He is an experienced manager,  and made his managerial debut after replacing Brendan Rodgers at Watford in 2009. He then signed a 3 year deal with Cardiff City in July 2011, where he has arguably been the clubs most successful manager. After joining the Welsh club, he went 2 months unbeaten and won the November Manager of the Month award. The following season, he oversaw them win their first 10 games of the season, a run which would go far to securing promotion to the Premier League. 

I am fairly certain that the sacking of Mackay is imminent, unfortunately. How Vincent Tan passed the FA's Fit for Purpose test, I will never know. The man is a lunatic - he tried to get Mackay to go out before home matches and watch dancer dressed as dragons sprinkle rice over the playing area. A man driven on superstition, he has been successful in other walks of life, and has a net value f over £800 million.

He wanted to play in red at Anfield - he wanted Liverpool to wear their away kit for the match at Anfield today. I'll let that sink in for a minute. This man is in charge of a Premier League football club.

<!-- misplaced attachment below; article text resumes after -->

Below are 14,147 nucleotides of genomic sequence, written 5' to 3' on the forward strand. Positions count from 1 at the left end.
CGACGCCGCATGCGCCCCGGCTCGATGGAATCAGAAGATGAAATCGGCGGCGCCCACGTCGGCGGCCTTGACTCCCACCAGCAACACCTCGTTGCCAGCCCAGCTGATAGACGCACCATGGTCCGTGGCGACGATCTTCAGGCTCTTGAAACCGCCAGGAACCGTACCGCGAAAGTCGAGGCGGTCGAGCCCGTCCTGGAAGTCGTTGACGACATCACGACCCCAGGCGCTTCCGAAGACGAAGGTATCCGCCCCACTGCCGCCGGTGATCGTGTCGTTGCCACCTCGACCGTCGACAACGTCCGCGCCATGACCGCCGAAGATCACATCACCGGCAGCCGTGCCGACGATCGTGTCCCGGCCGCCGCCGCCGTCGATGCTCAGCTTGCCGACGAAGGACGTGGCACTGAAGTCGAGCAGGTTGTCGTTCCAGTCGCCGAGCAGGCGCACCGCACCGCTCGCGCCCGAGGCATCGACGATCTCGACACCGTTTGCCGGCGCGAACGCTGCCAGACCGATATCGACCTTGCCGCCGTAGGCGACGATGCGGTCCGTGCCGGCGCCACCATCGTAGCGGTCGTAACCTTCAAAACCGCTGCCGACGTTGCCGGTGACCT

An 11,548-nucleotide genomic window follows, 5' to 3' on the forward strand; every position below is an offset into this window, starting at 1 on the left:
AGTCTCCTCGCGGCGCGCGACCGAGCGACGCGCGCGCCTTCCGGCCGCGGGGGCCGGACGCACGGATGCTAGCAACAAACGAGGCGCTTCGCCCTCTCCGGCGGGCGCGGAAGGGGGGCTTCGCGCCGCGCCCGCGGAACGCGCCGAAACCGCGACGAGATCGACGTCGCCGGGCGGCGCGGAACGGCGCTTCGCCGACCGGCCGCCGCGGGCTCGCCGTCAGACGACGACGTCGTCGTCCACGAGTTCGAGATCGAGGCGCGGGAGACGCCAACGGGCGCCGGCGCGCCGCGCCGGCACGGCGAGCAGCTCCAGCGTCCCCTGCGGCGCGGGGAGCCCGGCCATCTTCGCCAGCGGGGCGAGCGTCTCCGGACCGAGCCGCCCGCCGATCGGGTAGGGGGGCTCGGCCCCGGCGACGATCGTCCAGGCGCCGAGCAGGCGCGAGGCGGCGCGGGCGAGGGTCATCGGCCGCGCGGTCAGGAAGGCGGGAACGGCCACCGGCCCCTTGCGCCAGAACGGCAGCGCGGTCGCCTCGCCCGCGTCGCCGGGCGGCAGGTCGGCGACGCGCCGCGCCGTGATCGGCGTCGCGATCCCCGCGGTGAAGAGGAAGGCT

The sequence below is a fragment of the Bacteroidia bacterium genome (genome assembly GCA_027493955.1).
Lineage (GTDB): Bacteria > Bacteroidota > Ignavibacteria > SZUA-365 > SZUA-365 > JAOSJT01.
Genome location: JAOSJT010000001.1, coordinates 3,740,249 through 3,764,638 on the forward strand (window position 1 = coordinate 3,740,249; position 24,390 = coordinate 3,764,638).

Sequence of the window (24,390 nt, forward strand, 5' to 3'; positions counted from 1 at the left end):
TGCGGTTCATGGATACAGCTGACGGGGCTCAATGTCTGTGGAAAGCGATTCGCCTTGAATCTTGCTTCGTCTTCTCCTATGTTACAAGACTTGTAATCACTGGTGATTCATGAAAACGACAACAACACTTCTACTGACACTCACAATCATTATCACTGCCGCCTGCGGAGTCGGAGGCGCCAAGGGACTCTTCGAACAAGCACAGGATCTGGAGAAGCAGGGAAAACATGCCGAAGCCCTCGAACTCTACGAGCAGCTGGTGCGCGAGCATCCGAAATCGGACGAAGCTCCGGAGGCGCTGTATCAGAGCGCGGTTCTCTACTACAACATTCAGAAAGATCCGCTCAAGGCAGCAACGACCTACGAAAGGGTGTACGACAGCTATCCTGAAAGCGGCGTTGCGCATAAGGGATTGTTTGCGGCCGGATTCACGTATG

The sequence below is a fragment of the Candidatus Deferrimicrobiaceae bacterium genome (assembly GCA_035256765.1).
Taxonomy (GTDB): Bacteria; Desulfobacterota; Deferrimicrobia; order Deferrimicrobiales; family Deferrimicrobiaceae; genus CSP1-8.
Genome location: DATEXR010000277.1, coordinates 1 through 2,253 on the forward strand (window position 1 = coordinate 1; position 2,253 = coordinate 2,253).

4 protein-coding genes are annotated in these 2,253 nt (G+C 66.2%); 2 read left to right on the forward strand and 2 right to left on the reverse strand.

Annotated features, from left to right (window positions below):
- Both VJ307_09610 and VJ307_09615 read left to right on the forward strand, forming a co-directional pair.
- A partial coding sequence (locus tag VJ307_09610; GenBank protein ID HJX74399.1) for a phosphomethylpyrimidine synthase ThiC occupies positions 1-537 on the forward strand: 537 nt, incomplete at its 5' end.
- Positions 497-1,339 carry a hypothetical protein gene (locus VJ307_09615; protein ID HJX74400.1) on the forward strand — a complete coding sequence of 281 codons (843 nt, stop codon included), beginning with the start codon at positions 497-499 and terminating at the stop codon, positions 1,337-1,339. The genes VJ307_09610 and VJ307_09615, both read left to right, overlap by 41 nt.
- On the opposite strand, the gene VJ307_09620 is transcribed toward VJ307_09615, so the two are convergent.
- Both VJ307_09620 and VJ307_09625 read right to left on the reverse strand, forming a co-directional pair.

Something went wrong somewhere.

Hello, FA?

Tim Sherwood: A review of new Spurs Boss

I am more qualified to coach Spurs than Tim Sherwood. I am not blowing my own trumpet, but it's a fact. He doesn't have any formal coaching qualifications, and no coaching experience in the lower leagues.

The former Setanta Sport pundit was openly critical of Tottenham when he provided opinions on them, but now describes them as 'his team.'  Yes, he may have played for them between 1999 and 2003, scoring 12 goals in 93 appearances, and was the First Team coach at White Hart Lane since 2008, but the claim by an anonymous source that he could 'be our Guardiola' does not stand up.